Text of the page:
By Marcus Leach
Next month’s Autumn Statement must combine a clear programme of reform to boost business growth for the lifetime of this parliament with immediate measures to tackle the deteriorating economic outlook and plummeting confidence according to Britain’s manufacturers.
Publishing its submission Engineering Employers Federation (EEF), the manufacturers’ organisation, argues that the Autumn Statement must drive forward the reforms that will deliver stronger, sustainable and more balanced growth.
“This Autumn, the Government must get its Growth Plan back on track," Commenting, EEF Chief Executive, Terry Scuoler, said.
"Manufacturers are looking to invest but they need to see Government take the right decisions on issues such as boosting competition in the banking sector, reducing employment regulation and addressing the cost of fighting climate change. They also need to hear how Government plans to transform the business environment by the end of this Parliament.
“But timely and targeted measures are required now to boost investment and growth. Last year, the biggest threat to growth came from our fiscal deficit. Today the biggest threat to reducing that deficit comes from weak growth. Failure to act now will only make the future challenges even bigger and risks undermining our hard-won fiscal credibility.”
A suite of announcements on banking reform, securing the future for energy intensive sectors and the second phase of the Growth Review is expected from the Chancellor alongside the Autumn Statement. It is critical that we see bold actions if government is to deliver its complementary aims of reducing the deficit and driving forward private sector growth.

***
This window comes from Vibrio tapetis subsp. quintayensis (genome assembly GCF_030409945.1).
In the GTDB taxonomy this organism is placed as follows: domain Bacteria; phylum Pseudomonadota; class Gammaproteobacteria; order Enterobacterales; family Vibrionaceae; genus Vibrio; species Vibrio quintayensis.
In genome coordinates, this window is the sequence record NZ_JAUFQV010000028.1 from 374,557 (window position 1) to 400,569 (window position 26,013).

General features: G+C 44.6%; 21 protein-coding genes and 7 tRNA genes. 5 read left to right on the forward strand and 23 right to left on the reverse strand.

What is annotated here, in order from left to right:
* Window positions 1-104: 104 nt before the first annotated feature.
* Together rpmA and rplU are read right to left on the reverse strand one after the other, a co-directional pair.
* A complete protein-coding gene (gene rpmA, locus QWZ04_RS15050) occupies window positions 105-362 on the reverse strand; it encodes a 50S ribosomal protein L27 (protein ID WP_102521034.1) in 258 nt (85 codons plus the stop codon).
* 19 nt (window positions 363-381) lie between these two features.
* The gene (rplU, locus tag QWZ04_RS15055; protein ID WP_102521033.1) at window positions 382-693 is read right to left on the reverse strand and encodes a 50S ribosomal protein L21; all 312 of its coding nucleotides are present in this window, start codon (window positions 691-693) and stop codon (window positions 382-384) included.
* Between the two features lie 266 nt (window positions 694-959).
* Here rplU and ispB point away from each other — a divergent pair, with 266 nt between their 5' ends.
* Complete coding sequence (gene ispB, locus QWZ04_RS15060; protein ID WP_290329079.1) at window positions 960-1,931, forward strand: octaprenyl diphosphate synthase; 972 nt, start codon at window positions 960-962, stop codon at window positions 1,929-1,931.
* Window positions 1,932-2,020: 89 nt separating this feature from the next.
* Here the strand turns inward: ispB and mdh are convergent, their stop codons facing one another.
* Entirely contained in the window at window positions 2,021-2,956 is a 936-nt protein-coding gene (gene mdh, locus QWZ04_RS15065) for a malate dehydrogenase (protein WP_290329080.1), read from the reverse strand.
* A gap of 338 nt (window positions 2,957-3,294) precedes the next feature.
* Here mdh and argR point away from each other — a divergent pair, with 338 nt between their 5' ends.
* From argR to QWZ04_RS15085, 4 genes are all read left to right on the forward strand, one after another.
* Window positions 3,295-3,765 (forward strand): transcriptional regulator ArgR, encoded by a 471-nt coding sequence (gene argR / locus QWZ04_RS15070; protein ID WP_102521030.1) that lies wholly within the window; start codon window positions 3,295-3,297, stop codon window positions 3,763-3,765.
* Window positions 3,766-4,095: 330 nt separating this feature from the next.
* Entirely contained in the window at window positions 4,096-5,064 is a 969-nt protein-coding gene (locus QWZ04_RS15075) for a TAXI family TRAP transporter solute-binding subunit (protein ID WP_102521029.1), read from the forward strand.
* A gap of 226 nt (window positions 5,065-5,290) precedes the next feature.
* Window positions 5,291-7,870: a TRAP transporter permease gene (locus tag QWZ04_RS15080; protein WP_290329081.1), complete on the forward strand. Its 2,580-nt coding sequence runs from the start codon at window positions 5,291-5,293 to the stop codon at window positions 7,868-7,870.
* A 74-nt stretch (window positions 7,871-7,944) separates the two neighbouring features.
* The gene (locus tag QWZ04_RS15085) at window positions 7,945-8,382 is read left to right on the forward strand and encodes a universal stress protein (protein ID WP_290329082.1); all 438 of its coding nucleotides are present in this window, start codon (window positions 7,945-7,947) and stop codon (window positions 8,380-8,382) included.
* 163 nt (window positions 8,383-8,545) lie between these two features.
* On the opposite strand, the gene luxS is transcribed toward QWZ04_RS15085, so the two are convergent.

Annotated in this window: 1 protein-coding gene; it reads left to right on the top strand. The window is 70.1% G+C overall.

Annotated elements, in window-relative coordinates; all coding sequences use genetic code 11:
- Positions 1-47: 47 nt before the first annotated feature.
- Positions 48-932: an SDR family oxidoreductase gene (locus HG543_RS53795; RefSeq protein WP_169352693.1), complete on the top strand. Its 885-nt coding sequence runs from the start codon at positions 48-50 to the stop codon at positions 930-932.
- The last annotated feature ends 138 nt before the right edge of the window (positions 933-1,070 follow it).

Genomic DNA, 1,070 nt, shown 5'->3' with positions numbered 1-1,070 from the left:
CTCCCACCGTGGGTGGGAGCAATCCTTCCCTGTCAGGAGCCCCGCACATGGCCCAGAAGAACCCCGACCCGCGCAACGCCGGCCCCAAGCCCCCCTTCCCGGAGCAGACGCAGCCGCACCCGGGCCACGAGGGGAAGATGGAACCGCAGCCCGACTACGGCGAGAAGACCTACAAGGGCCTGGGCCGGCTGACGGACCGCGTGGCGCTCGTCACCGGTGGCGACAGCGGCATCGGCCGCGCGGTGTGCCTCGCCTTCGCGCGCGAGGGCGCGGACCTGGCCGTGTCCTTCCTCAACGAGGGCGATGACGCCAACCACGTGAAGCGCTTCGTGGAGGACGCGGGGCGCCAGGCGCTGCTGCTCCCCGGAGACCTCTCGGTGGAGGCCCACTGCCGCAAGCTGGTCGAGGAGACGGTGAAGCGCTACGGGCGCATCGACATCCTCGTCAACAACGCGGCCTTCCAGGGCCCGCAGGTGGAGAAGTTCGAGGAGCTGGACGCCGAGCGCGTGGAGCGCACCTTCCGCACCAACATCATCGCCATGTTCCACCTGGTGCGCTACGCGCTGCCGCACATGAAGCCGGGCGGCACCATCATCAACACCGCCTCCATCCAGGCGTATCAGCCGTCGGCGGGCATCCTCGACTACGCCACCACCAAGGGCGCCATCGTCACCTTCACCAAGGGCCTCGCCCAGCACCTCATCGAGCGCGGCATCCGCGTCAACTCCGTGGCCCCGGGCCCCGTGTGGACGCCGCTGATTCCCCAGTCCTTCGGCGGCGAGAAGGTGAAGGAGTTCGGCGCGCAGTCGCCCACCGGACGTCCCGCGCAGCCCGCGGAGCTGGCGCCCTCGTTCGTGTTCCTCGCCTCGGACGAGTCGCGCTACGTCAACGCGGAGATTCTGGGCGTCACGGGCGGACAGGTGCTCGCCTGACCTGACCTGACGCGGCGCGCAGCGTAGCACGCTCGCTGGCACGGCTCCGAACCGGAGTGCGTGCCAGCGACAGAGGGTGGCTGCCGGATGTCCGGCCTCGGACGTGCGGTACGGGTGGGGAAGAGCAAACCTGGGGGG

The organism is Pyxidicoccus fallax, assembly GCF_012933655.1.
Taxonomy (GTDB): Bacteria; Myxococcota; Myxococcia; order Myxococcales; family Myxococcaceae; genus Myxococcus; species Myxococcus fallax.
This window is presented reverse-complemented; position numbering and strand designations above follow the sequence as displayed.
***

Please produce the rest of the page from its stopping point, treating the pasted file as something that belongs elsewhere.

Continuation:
On banking reform we need to hear a strong positive response to the ICB recommendations to boost competition in the banking sector by enhancing the sale of branches from Lloyds Banking Group and improving the switching process for customers not receiving the right service from their bank to move to an alternative provider.
The Chancellor must also introduce a compensation package which effectively targets those energy-intensive industries most affected by its climate change policies.
Aside from these actions there remains a significant reform agenda across the remainder of this parliament. Producing an effective plan for growth is not an easy achievement given limited fiscal headroom. However, the Growth Review is not currently targeting the most important drivers of growth or systemically dismantling the biggest barriers faced by business.
For manufacturers the biggest priorities for growth are reducing the burden of taxes and regulation; making it easier for companies to find the finance and skills they need to grow their businesses. A refocused Growth Review should be announced in the Autumn statement. It must also make to clear to business where the Growth Review is heading in terms of the business environment it is seeking to create by the end of this Parliament in 2015.
But with the economic outlook worsening, pressing on with reforms to boost our growth potential is not enough. The biggest threat to fiscal credibility and meeting the government’s Fiscal Mandate now comes from weaker growth. The UK needs measures that will have an immediate impact on investment and growth and failure to act now will only increase the size of the challenge further down the line.
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